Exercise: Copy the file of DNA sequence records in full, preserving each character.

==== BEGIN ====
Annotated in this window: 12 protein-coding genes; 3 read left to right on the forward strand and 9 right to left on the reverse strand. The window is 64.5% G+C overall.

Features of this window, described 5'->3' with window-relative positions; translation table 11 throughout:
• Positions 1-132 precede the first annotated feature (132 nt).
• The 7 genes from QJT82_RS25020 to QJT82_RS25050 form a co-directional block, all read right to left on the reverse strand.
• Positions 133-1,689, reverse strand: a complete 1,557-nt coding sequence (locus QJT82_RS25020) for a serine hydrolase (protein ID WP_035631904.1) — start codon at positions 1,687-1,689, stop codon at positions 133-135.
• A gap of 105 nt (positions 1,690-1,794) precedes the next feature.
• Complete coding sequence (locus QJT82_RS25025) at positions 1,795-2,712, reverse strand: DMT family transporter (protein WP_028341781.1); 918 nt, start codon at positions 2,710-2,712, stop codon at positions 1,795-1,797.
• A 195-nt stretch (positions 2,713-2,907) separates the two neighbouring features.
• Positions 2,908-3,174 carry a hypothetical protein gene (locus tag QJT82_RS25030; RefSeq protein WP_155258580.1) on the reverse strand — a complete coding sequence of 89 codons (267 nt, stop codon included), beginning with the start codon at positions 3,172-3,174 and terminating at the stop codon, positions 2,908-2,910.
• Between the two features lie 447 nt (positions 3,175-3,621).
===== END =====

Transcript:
Annotated in this window: 12 protein-coding genes; 3 read left to right on the forward strand and 9 right to left on the reverse strand. The window is 64.5% G+C overall.

Features of this window, described 5'->3' with window-relative positions; translation table 11 throughout:
• Positions 1-132 precede the first annotated feature (132 nt).
• The 7 genes from QJT82_RS25020 to QJT82_RS25050 form a co-directional block, all read right to left on the reverse strand.
• Positions 133-1,689, reverse strand: a complete 1,557-nt coding sequence (locus QJT82_RS25020) for a serine hydrolase (protein ID WP_035631904.1) — start codon at positions 1,687-1,689, stop codon at positions 133-135.
• A gap of 105 nt (positions 1,690-1,794) precedes the next feature.
• Complete coding sequence (locus QJT82_RS25025) at positions 1,795-2,712, reverse strand: DMT family transporter (protein WP_028341781.1); 918 nt, start codon at positions 2,710-2,712, stop codon at positions 1,795-1,797.
• A 195-nt stretch (positions 2,713-2,907) separates the two neighbouring features.
• Positions 2,908-3,174 carry a hypothetical protein gene (locus tag QJT82_RS25030; RefSeq protein WP_155258580.1) on the reverse strand — a complete coding sequence of 89 codons (267 nt, stop codon included), beginning with the start codon at positions 3,172-3,174 and terminating at the stop codon, positions 2,908-2,910.
• Between the two features lie 447 nt (positions 3,175-3,621).